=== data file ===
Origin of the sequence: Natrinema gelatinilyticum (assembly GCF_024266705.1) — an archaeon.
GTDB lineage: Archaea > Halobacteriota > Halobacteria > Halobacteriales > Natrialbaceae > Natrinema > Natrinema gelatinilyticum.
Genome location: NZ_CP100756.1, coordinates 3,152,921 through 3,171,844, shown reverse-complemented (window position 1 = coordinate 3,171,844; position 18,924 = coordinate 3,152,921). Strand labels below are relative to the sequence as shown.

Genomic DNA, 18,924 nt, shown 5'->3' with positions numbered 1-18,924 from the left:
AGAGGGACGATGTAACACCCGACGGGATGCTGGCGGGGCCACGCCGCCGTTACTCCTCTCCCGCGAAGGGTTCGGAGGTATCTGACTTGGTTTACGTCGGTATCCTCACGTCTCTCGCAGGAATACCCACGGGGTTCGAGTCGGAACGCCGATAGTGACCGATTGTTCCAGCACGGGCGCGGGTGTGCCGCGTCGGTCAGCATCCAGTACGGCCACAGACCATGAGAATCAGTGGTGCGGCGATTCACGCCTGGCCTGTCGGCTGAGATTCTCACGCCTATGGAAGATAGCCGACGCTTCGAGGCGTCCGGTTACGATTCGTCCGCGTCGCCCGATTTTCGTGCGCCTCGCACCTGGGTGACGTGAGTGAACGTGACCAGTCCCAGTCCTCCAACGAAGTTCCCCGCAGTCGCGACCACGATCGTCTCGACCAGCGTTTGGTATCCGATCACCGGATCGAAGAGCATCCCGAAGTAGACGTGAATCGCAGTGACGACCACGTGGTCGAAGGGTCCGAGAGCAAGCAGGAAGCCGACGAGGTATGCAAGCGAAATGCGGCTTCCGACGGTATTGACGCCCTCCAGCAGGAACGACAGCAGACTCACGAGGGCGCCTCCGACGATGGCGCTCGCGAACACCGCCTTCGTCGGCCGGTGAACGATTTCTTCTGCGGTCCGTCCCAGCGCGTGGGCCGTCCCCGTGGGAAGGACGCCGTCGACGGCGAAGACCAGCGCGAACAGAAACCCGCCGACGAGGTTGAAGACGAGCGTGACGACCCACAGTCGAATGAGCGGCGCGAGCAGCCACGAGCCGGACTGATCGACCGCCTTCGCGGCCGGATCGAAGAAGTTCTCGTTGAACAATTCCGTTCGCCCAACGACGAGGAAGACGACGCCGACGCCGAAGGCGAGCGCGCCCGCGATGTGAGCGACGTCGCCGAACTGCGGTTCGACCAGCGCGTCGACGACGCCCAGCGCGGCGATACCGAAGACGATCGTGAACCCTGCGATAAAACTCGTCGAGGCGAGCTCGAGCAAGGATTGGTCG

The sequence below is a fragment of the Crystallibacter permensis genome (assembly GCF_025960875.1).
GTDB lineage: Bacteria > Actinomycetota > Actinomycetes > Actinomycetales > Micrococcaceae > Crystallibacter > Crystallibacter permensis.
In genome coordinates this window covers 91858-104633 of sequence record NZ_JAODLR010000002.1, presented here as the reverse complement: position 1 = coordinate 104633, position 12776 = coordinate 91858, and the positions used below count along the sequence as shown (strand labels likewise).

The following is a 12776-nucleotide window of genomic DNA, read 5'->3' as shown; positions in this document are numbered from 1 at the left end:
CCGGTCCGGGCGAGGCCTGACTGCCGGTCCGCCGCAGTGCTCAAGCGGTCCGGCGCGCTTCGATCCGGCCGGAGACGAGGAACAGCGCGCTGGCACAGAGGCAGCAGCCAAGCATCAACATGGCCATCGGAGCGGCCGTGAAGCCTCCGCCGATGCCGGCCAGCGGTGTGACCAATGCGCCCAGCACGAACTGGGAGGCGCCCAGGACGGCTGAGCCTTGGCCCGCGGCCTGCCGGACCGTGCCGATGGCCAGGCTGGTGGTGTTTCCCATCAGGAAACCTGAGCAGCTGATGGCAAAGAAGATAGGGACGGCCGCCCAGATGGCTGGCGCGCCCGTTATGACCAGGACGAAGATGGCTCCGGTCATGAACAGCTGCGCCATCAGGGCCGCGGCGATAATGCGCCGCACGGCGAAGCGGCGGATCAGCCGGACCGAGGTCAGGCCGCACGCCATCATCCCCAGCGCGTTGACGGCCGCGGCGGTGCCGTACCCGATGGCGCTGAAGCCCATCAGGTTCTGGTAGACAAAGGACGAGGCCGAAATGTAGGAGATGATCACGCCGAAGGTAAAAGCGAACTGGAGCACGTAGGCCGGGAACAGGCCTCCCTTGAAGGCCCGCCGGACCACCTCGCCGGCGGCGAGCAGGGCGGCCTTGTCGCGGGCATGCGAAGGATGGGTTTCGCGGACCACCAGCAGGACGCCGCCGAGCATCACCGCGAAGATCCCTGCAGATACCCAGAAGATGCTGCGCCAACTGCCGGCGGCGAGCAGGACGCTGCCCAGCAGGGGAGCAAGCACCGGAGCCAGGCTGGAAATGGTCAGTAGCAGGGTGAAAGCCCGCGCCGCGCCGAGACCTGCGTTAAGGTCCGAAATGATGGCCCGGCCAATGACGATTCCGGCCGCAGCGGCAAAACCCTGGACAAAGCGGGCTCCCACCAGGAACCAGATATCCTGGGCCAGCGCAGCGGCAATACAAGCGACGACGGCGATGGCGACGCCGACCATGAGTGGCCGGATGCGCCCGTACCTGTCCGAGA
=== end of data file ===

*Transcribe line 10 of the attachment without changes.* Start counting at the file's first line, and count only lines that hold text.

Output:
CCGGTCCGGGCGAGGCCTGACTGCCGGTCCGCCGCAGTGCTCAAGCGGTCCGGCGCGCTTCGATCCGGCCGGAGACGAGGAACAGCGCGCTGGCACAGAGGCAGCAGCCAAGCATCAACATGGCCATCGGAGCGGCCGTGAAGCCTCCGCCGATGCCGGCCAGCGGTGTGACCAATGCGCCCAGCACGAACTGGGAGGCGCCCAGGACGGCTGAGCCTTGGCCCGCGGCCTGCCGGACCGTGCCGATGGCCAGGCTGGTGGTGTTTCCCATCAGGAAACCTGAGCAGCTGATGGCAAAGAAGATAGGGACGGCCGCCCAGATGGCTGGCGCGCCCGTTATGACCAGGACGAAGATGGCTCCGGTCATGAACAGCTGCGCCATCAGGGCCGCGGCGATAATGCGCCGCACGGCGAAGCGGCGGATCAGCCGGACCGAGGTCAGGCCGCACGCCATCATCCCCAGCGCGTTGACGGCCGCGGCGGTGCCGTACCCGATGGCGCTGAAGCCCATCAGGTTCTGGTAGACAAAGGACGAGGCCGAAATGTAGGAGATGATCACGCCGAAGGTAAAAGCGAACTGGAGCACGTAGGCCGGGAACAGGCCTCCCTTGAAGGCCCGCCGGACCACCTCGCCGGCGGCGAGCAGGGCGGCCTTGTCGCGGGCATGCGAAGGATGGGTTTCGCGGACCACCAGCAGGACGCCGCCGAGCATCACCGCGAAGATCCCTGCAGATACCCAGAAGATGCTGCGCCAACTGCCGGCGGCGAGCAGGACGCTGCCCAGCAGGGGAGCAAGCACCGGAGCCAGGCTGGAAATGGTCAGTAGCAGGGTGAAAGCCCGCGCCGCGCCGAGACCTGCGTTAAGGTCCGAAATGATGGCCCGGCCAATGACGATTCCGGCCGCAGCGGCAAAACCCTGGACAAAGCGGGCTCCCACCAGGAACCAGATATCCTGGGCCAGCGCAGCGGCAATACAAGCGACGACGGCGATGGCGACGCCGACCATGAGTGGCCGGATGCGCCCGTACCTGTCCGAGA